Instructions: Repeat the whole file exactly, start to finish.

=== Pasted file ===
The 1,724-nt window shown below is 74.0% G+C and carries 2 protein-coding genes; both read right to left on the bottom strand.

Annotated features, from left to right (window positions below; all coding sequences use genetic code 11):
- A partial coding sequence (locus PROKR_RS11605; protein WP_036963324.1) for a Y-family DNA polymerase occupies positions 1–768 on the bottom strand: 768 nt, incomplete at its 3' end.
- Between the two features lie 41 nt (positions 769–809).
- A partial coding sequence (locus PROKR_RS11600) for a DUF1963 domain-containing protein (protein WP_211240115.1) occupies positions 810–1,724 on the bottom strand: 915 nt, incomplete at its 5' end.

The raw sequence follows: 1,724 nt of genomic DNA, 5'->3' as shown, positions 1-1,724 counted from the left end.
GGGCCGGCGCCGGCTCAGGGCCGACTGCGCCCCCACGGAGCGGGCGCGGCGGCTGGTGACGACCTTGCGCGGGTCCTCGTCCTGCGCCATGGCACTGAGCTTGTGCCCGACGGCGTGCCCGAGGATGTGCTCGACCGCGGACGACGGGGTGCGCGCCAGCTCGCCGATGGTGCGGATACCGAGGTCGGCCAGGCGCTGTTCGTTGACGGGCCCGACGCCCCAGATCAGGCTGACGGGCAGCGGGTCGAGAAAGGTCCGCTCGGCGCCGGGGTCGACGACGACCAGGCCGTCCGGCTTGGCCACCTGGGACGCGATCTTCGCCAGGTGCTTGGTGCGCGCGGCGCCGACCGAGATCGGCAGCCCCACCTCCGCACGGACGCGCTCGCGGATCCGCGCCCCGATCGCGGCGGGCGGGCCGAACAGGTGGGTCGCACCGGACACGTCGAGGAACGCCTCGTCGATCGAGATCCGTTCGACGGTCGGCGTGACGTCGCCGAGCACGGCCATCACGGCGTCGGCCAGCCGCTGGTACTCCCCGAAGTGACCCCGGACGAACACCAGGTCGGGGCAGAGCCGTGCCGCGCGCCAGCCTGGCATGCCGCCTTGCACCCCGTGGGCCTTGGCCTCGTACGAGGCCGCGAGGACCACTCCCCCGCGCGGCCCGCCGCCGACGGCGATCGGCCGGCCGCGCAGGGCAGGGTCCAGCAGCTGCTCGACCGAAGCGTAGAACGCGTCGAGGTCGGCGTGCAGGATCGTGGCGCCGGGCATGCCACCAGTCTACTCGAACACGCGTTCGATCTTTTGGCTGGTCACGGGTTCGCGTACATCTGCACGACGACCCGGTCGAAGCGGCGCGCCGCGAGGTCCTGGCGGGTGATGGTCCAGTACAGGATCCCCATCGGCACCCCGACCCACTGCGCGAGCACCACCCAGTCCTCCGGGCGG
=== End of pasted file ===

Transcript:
The 1,724-nt window shown below is 74.0% G+C and carries 2 protein-coding genes; both read right to left on the bottom strand.

Annotated features, from left to right (window positions below; all coding sequences use genetic code 11):
- A partial coding sequence (locus PROKR_RS11605; protein WP_036963324.1) for a Y-family DNA polymerase occupies positions 1–768 on the bottom strand: 768 nt, incomplete at its 3' end.
- Between the two features lie 41 nt (positions 769–809).
- A partial coding sequence (locus PROKR_RS11600) for a DUF1963 domain-containing protein (protein WP_211240115.1) occupies positions 810–1,724 on the bottom strand: 915 nt, incomplete at its 5' end.

The raw sequence follows: 1,724 nt of genomic DNA, 5'->3' as shown, positions 1-1,724 counted from the left end.
GGGCCGGCGCCGGCTCAGGGCCGACTGCGCCCCCACGGAGCGGGCGCGGCGGCTGGTGACGACCTTGCGCGGGTCCTCGTCCTGCGCCATGGCACTGAGCTTGTGCCCGACGGCGTGCCCGAGGATGTGCTCGACCGCGGACGACGGGGTGCGCGCCAGCTCGCCGATGGTGCGGATACCGAGGTCGGCCAGGCGCTGTTCGTTGACGGGCCCGACGCCCCAGATCAGGCTGACGGGCAGCGGGTCGAGAAAGGTCCGCTCGGCGCCGGGGTCGACGACGACCAGGCCGTCCGGCTTGGCCACCTGGGACGCGATCTTCGCCAGGTGCTTGGTGCGCGCGGCGCCGACCGAGATCGGCAGCCCCACCTCCGCACGGACGCGCTCGCGGATCCGCGCCCCGATCGCGGCGGGCGGGCCGAACAGGTGGGTCGCACCGGACACGTCGAGGAACGCCTCGTCGATCGAGATCCGTTCGACGGTCGGCGTGACGTCGCCGAGCACGGCCATCACGGCGTCGGCCAGCCGCTGGTACTCCCCGAAGTGACCCCGGACGAACACCAGGTCGGGGCAGAGCCGTGCCGCGCGCCAGCCTGGCATGCCGCCTTGCACCCCGTGGGCCTTGGCCTCGTACGAGGCCGCGAGGACCACTCCCCCGCGCGGCCCGCCGCCGACGGCGATCGGCCGGCCGCGCAGGGCAGGGTCCAGCAGCTGCTCGACCGAAGCGTAGAACGCGTCGAGGTCGGCGTGCAGGATCGTGGCGCCGGGCATGCCACCAGTCTACTCGAACACGCGTTCGATCTTTTGGCTGGTCACGGGTTCGCGTACATCTGCACGACGACCCGGTCGAAGCGGCGCGCCGCGAGGTCCTGGCGGGTGATGGTCCAGTACAGGATCCCCATCGGCACCCCGACCCACTGCGCGAGCACCACCCAGTCCTCCGGGCGG